Clarkson on Everything
Canada’s Former GG: Suprisingly Feisty
Before former Governor General Adrienne Clarkson spoke with Concordia last Thursday as part of the Concordia Student Union Speakers Series, she sat down with The Link for a few minutes.
While keeping the conversation lighthearted, Clarkson showed that she was clearly busy in her retirement, touching on issues including journalism, boiled wool and urban planning.
The Link: What do you hope to tell students today?
Adrienne Clarkson: Oh, come to my speech. I’m not going to answer that! Nonsense.
TL: Something you want to share with them?
Yes! I have a whole speech. It’s an hour long. You were hoping to do that and not come to the speech.
TL: We have someone else covering the speech.
Ahh, well that’s the wrong way to do it. I was a journalist for many years and that is not the right way to do it. Okay?
TL: So what did you take out of being a journalist for many years?
That they have to do more work than the person they are interviewing. That when you are talking to somebody, nine-tenths of the iceberg is below. Unlike a lawyer’s training, [where] you never ask a question to which you don’t know the answer. Otherwise it might lead you down the wrong path.
When you are a journalist, you have to ask questions that will not be something you know. And then, when that is said to you, you have to follow it.
Its like watching ice melting on a wood stove. Have you ever seen a wood stove? Maybe in your generation you’ve never seen it. You put an ice cube on it and you watch where the rivulets run. You follow the rivulets. That’s what you do as a journalist and if you don’t do that, you aren’t a good journalist.
TL: As a kid I remember throwing the ice cube on it and not knowing where it would land.
That’s right! That’s what makes it fun to be a journalist, otherwise you should be an academic. Become a professor, so you can get the answers first.
TL: Being a journalist sounds like a process of constant discovery.
Yeah, that’s what’s fun. The only thing that keeps you alive is curiosity. People who don’t have any curiosity in their life are dead before they are buried. Or as my father used to say, ‘They might be dead, but they won’t lie down.’ You always need to be learning.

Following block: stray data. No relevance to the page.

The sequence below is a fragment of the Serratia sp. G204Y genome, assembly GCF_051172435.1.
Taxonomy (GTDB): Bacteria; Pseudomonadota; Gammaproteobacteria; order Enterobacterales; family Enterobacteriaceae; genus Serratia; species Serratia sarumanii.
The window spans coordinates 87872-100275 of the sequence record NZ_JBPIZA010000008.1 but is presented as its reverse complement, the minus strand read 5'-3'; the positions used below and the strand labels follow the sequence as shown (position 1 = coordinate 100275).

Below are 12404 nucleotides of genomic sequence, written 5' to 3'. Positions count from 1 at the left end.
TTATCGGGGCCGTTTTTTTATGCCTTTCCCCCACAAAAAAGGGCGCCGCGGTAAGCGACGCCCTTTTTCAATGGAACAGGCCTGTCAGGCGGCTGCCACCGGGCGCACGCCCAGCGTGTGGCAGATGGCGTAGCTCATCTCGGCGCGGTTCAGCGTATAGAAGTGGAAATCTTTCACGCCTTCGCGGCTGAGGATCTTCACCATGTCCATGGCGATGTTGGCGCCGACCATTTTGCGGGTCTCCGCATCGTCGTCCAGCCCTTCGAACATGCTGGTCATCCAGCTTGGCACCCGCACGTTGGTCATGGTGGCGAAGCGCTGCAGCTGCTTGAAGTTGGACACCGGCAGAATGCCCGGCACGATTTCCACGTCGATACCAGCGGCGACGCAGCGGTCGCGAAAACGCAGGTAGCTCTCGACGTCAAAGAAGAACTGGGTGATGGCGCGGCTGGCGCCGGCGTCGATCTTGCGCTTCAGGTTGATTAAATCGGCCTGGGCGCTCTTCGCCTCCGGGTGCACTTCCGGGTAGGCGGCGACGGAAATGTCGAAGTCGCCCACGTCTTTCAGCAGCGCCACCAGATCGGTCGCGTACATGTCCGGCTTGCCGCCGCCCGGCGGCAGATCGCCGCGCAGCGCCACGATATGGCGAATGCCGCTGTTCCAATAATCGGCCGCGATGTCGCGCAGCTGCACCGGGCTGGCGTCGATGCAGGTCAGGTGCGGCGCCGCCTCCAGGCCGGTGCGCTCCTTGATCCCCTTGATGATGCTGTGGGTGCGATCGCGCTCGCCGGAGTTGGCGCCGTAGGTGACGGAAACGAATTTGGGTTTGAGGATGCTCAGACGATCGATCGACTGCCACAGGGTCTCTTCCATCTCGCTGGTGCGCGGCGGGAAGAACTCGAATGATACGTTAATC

TL: Did you learn anything today?
Yes, I learned about boiled wool today. That’s one of my favourite fabrics. It’s a wonderful fabric and I have a project with my daughter to knit bowls. I bought a coat that’s boiled wool.
TL: You came to Montreal and bought something?
Yes! You can’t come to Montreal and not buy something.
TL: Alright, I’m going to follow a different rivulet now. This is the second time I’ve seen you at Concordia…
Yes, I was here for the Bethune book last year. Isn’t he marvelous? You have the statue right here! I’m trying to get a statue in Toronto, I keep telling them that Montreal has had one for 38 years, where are you? Right where the athletics centre is at the University of Toronto is where he lived in Toronto.
TL: Have you had much traction on the issue?
Well you know, we have a mayor now who is trying to cut the police force down, who is trying to cut everything down. I think I’m going to need to find private donors. I just don’t have time at the moment to go scurrying around for that. I’ll get it done eventually.
TL: You live in the Annex in Toronto. Do you put your toe into municipal politics?
No, I don’t want to prejudice any of the things I did as Governor General. I don’t want people to say, ‘Ah, she did this because she was Liberal or NDP.’ I think people know pretty clearly what I stand for.
I take part in my Ratepayers Association, about the houses that get built and what people want to do with the neighbourhood. That’s always important in Toronto because it is under threat. I am in a movement of people who want condos to be built with three bedrooms. Because if you don’t, how many 30-somethings are going to be able to live in towers? They are going to want children at some point.
The developers should be building apartments with either three bedrooms or two-bedroom apartments that can be joined. But at the moment the way they are putting them up, practically speaking, doesn’t work that way.
This instead of having slums in 20 years, high-rise slums. Some of our older towers are already turning into slums, because they only have one bedroom.
You’re hanging around for the speech, I hope?
This article originally appeared in The Link Volume 31, Issue 19, published January 18, 2011.
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